Many people believe if they just buy a nutrient analysis program, they can provide an accurate nutrition analysis. This is far from the truth.
Recipes are usually written based on what the consumer needs to purchase. The individual analyzing the recipe must evaluate the recipe based on the actual food ready to eat (unless the food is meant to be eaten whole.)
A nutrient analysis program cannot cook or prepare meals. A person must have skills in Food Science, Culinary Nutrition, Cooking and Preparation Techniques, Purchasing Guides, Yield Factors, and Nutrient Analysis Software.
An essential tool for analysis is the food conversion and equivalent tables. These databases provide information on AP (as purchased), EP (edible portion), waste, marinating, straining, percentage of bones, difference between raw or cooked weight, and comparison of weight versus volume measures. Many nutrient analysis software programs do not provide this information for all items; therefore it must be calculated manually or estimated.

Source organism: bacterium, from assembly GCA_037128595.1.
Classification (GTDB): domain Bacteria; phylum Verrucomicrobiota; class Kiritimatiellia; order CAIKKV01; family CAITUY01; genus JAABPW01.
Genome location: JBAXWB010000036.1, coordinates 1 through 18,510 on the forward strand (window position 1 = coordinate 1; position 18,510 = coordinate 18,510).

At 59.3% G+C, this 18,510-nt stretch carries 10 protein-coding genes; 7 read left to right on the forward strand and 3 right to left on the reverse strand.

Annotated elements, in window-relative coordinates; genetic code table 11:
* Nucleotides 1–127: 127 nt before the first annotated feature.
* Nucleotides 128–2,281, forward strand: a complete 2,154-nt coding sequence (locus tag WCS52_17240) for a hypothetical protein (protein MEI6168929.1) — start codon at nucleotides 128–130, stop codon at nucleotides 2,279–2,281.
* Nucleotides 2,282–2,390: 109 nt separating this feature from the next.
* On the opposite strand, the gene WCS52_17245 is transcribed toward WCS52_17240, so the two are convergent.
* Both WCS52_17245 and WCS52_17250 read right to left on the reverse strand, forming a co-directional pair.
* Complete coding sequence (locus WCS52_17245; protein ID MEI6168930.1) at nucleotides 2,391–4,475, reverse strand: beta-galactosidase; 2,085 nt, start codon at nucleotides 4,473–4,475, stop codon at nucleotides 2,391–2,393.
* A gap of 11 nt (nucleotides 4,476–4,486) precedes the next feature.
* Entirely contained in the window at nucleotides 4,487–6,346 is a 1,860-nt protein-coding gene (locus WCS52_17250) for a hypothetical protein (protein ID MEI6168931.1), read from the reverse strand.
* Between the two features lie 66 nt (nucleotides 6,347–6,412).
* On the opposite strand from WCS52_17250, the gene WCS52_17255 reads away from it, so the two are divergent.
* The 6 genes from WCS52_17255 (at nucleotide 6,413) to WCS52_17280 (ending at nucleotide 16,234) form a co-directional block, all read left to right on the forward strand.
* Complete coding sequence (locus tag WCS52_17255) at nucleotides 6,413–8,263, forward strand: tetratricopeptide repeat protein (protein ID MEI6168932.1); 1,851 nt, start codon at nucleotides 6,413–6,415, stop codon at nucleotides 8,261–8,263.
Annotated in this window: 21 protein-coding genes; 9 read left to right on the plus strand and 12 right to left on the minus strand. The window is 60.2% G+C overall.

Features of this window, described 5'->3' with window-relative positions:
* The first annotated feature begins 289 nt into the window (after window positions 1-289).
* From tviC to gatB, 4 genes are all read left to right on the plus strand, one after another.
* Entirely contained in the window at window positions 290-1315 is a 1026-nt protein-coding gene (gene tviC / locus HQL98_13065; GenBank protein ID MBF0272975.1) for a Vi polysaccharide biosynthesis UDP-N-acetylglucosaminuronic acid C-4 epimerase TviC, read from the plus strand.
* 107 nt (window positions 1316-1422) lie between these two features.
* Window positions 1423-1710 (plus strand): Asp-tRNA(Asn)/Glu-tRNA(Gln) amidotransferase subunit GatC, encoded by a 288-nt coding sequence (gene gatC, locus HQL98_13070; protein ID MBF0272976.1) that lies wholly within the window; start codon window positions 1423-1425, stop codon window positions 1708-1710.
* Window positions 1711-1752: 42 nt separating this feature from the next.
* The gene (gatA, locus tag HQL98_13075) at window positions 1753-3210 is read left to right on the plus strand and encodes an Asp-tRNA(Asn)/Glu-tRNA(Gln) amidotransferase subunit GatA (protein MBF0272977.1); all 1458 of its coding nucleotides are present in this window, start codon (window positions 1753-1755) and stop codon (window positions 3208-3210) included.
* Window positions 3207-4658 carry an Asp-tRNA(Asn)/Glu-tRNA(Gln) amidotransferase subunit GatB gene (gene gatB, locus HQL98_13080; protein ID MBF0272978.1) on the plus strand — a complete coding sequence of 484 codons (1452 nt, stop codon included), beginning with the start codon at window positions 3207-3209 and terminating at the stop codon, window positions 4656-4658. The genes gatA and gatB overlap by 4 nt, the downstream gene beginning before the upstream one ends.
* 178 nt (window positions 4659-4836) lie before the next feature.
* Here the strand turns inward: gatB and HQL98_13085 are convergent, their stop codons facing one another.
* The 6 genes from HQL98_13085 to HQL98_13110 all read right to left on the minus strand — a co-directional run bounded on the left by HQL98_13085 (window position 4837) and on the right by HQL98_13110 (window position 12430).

Most Americans believe one cup is equal to eight ounces; and they would be right if we were referring to a liquid. In selecting the correct measure of a food, it is critical to know whether the food is measured by weight or by volume. Weight measures include grams, ounces, and pounds. Volume measures are listed as teaspoons, tablespoons, fluid ounces, cups, pints, quarts, and gallons.
Trivia Answers.1a. 2.75 cups EP
1b. 3-4 medium apples or 113 grams
2. 4 cups all purpose flour
3. 6.5 cups cooked kidney beans
4. 5 oz lobster meat
5. 4 cup shredded cheddar cheese
Over 25 years experience providing nutrient analysis for the media, publishers, and chefs including the Tribune, Bon Appétit, Atlanta Constitution, Detroit Free Press, and Fort Worth Star. Author of "Menu Solutions."